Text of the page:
On July 7, hard-line elements in the conservative-dominated Majlis [Parliament] finally succeeded in passing an extremely restrictive press law. The next day, the important pro-reform daily, “Salaam,” was closed down, allegedly for publishing a sensitive classified document: a letter in which Saeed Emami, the main intelligence agent behind the assassination of dissident intellectuals in Iran last year, had also advocated precisely this type of restrictive press law.

Some 200 students at the residential campus of Teheran University staged a peaceful street march in support of “Salaam” and against press restrictions. They were soon attacked by some security forces and paramilitaries. Other students soon joined in to defend their colleagues, swelling the numbers of protestors.

In the early hours of Friday morning (July 9), the students’ dormitories were attacked first by religious paramilitaries and then by members of the state security forces, who entered the university without authorization, ransacked rooms and beat up and arrested several hundred students. There are confirmed reports that one young man visiting a friend in the dormitory was killed.

The next day brought a general condemnation of the unauthorized actions of the security forces. The jailed students were released and all branches of the government promised to look into the matter and punish those who had attacked the students. A group of six ministers representing Khatami’s cabinet went to the Supreme Leader, Ayatollah Khamene’i, and submitted three demands:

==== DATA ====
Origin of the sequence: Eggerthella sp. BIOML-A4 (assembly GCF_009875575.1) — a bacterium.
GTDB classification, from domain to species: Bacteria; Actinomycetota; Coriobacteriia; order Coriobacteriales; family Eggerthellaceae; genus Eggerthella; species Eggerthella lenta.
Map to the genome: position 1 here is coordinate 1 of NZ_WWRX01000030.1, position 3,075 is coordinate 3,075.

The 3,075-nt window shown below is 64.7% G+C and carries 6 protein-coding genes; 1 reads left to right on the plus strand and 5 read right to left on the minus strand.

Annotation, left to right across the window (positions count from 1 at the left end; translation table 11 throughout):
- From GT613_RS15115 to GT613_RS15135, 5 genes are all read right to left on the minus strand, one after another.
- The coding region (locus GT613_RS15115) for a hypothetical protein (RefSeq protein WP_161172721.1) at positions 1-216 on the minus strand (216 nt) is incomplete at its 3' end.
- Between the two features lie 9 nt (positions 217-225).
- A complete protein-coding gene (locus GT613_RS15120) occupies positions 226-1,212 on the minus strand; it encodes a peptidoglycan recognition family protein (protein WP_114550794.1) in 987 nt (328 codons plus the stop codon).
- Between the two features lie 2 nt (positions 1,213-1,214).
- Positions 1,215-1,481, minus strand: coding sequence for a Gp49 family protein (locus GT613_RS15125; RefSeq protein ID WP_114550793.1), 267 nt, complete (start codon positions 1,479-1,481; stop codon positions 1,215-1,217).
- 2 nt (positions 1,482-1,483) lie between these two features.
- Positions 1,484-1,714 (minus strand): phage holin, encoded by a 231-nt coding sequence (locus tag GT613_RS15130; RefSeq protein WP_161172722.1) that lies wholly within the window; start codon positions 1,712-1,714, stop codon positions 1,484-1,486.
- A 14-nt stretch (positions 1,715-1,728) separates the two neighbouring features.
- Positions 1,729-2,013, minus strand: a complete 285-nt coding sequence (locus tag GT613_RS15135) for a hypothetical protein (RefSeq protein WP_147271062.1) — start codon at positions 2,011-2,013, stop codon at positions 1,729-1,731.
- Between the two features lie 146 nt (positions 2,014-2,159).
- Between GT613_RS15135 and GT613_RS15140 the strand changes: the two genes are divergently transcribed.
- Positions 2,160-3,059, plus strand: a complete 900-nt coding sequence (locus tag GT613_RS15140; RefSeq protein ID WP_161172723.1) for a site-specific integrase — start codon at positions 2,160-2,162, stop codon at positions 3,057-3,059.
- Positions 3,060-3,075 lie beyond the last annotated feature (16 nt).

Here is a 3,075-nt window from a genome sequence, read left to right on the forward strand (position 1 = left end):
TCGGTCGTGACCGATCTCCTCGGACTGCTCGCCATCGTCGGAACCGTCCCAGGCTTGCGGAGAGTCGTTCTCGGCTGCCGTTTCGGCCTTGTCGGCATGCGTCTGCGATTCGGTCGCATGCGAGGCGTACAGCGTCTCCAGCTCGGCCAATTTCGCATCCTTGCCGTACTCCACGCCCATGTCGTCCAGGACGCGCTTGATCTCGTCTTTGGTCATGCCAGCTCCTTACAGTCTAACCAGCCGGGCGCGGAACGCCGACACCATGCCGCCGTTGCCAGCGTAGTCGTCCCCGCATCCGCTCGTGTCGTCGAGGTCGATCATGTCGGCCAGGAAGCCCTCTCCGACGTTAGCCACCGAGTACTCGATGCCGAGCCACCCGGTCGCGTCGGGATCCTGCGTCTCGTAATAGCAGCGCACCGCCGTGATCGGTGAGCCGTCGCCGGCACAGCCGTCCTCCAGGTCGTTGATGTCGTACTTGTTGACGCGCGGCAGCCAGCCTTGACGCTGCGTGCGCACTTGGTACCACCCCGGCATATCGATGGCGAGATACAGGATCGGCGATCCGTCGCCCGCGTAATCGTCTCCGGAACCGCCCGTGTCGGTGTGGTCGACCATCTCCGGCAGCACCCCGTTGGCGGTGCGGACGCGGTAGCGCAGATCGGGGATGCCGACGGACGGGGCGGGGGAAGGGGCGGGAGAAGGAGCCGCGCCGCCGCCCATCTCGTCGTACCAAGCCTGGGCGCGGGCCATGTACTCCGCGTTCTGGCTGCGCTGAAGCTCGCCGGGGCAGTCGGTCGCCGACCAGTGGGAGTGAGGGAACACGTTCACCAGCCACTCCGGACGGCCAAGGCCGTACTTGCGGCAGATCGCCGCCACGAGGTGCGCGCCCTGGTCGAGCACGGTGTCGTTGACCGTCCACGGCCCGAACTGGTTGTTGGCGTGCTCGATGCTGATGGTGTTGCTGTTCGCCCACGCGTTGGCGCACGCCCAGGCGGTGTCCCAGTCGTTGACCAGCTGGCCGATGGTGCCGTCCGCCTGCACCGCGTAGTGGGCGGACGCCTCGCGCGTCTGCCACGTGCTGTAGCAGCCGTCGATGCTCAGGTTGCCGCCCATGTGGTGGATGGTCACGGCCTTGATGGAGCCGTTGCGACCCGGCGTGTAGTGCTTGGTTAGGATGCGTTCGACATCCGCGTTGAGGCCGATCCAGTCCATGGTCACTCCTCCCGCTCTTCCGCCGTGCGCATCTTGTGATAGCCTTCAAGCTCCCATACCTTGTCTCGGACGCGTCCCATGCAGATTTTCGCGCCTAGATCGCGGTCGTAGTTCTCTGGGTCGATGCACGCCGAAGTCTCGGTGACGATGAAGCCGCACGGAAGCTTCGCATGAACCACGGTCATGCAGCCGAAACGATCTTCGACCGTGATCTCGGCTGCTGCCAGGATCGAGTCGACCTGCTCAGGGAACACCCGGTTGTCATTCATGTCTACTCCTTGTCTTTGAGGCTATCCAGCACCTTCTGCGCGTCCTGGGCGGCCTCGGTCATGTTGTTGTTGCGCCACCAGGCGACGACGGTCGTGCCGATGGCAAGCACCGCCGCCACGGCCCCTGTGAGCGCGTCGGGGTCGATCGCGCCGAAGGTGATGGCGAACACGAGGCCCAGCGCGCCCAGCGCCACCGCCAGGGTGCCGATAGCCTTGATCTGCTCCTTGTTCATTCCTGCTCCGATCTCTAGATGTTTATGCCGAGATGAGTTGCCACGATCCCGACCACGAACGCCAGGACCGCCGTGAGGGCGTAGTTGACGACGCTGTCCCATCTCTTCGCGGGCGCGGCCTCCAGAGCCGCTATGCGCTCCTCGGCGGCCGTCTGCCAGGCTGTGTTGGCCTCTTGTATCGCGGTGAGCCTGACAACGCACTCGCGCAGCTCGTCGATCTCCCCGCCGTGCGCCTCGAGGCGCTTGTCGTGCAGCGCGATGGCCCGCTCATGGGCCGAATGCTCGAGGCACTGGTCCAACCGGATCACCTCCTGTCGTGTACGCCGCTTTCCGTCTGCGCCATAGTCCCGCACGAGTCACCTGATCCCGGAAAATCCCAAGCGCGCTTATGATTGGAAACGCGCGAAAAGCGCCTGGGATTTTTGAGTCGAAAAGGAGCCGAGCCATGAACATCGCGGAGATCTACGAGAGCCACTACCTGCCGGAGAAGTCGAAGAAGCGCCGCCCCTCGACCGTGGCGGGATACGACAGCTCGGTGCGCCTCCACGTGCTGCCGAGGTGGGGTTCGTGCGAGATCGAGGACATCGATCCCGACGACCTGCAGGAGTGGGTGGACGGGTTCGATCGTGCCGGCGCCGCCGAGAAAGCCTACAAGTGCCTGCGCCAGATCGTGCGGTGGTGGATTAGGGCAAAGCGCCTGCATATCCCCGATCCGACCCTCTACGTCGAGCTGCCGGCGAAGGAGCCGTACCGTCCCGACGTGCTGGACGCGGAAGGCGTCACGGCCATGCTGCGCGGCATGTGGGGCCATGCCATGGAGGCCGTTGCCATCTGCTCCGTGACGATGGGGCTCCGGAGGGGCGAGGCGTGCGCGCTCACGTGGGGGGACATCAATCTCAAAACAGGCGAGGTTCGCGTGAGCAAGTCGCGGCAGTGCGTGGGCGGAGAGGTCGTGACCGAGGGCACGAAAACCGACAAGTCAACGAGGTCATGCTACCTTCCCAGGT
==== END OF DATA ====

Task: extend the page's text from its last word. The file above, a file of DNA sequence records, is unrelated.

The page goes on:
1) that the newspaper “Salaam” be reopened;
2) that the chief of security forces be dismissed and tried; and
3) that effective control of the security forces be transferred to the interior minister.

Mr. Khamene’i reportedly refused all three demands.

Meanwhile, news of the brutal assault on the campus enraged public opinion. The outpouring of sympathy for the students visibly shook the conservative forces. Faced with seething unrest, the hard-line forces of the regime moved to appropriate the crisis for their own purposes by infiltrating the student movement and instigating violence in the city, culminating in a large, stage-managed anti-reform march on July 14. All through the night of July 13, busloads of conservative supporters were brought into the city from provincial towns, camping overnight in tents by highways. Employees of state institutions were ordered to participate in the march. This was widely reported and personally witnessed by this writer.

An atmosphere of fear has descended upon Iran. Key sections of downtown Teheran have been colonized by roving bands of vigilantes who terrorize neighborhoods and passers-by. Shops and bazaars were forced to shut and all the mobile phones were disconnected as a large official demonstration called for “Unity” and the reinsertion of the regime’s power. It is still too early to determine whether Iran’s reform era has abruptly ended or has suffered another painful birth pang. What is certain, however, is that president Khatami has managed, for now, to avert a bloody crackdown, and thereby gain a little more valuable time for the reform movement.

How to cite this article:

MERIP's Special Correspondent in Iran "Report from Iran," Middle East Report Online, July 15, 1999.